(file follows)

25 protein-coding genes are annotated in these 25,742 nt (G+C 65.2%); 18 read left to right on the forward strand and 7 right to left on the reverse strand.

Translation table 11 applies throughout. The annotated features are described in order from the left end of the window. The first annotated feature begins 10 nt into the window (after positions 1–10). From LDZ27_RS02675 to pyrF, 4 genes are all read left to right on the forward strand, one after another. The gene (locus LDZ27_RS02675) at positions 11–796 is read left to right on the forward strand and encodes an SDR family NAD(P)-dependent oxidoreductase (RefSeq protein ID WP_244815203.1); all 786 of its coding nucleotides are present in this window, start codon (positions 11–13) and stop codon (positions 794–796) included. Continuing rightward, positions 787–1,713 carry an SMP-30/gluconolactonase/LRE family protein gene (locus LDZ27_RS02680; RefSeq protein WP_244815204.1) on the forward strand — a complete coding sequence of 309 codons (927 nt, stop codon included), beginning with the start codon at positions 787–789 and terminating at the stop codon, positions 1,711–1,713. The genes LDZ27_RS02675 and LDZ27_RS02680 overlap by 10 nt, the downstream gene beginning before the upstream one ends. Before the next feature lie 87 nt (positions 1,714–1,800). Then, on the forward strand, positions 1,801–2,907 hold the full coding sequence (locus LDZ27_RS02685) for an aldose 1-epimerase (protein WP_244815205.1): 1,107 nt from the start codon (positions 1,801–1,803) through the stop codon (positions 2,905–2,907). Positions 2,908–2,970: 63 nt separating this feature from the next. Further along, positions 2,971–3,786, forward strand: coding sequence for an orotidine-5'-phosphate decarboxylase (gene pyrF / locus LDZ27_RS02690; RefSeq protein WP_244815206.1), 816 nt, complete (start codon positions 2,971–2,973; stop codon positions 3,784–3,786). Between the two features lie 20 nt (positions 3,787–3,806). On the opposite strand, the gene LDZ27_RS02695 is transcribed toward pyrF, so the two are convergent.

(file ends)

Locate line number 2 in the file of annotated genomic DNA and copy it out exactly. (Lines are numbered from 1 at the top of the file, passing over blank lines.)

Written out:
Translation table 11 applies throughout. The annotated features are described in order from the left end of the window. The first annotated feature begins 10 nt into the window (after positions 1–10). From LDZ27_RS02675 to pyrF, 4 genes are all read left to right on the forward strand, one after another. The gene (locus LDZ27_RS02675) at positions 11–796 is read left to right on the forward strand and encodes an SDR family NAD(P)-dependent oxidoreductase (RefSeq protein ID WP_244815203.1); all 786 of its coding nucleotides are present in this window, start codon (positions 11–13) and stop codon (positions 794–796) included. Continuing rightward, positions 787–1,713 carry an SMP-30/gluconolactonase/LRE family protein gene (locus LDZ27_RS02680; RefSeq protein WP_244815204.1) on the forward strand — a complete coding sequence of 309 codons (927 nt, stop codon included), beginning with the start codon at positions 787–789 and terminating at the stop codon, positions 1,711–1,713. The genes LDZ27_RS02675 and LDZ27_RS02680 overlap by 10 nt, the downstream gene beginning before the upstream one ends. Before the next feature lie 87 nt (positions 1,714–1,800). Then, on the forward strand, positions 1,801–2,907 hold the full coding sequence (locus LDZ27_RS02685) for an aldose 1-epimerase (protein WP_244815205.1): 1,107 nt from the start codon (positions 1,801–1,803) through the stop codon (positions 2,905–2,907). Positions 2,908–2,970: 63 nt separating this feature from the next. Further along, positions 2,971–3,786, forward strand: coding sequence for an orotidine-5'-phosphate decarboxylase (gene pyrF / locus LDZ27_RS02690; RefSeq protein WP_244815206.1), 816 nt, complete (start codon positions 2,971–2,973; stop codon positions 3,784–3,786). Between the two features lie 20 nt (positions 3,787–3,806). On the opposite strand, the gene LDZ27_RS02695 is transcribed toward pyrF, so the two are convergent.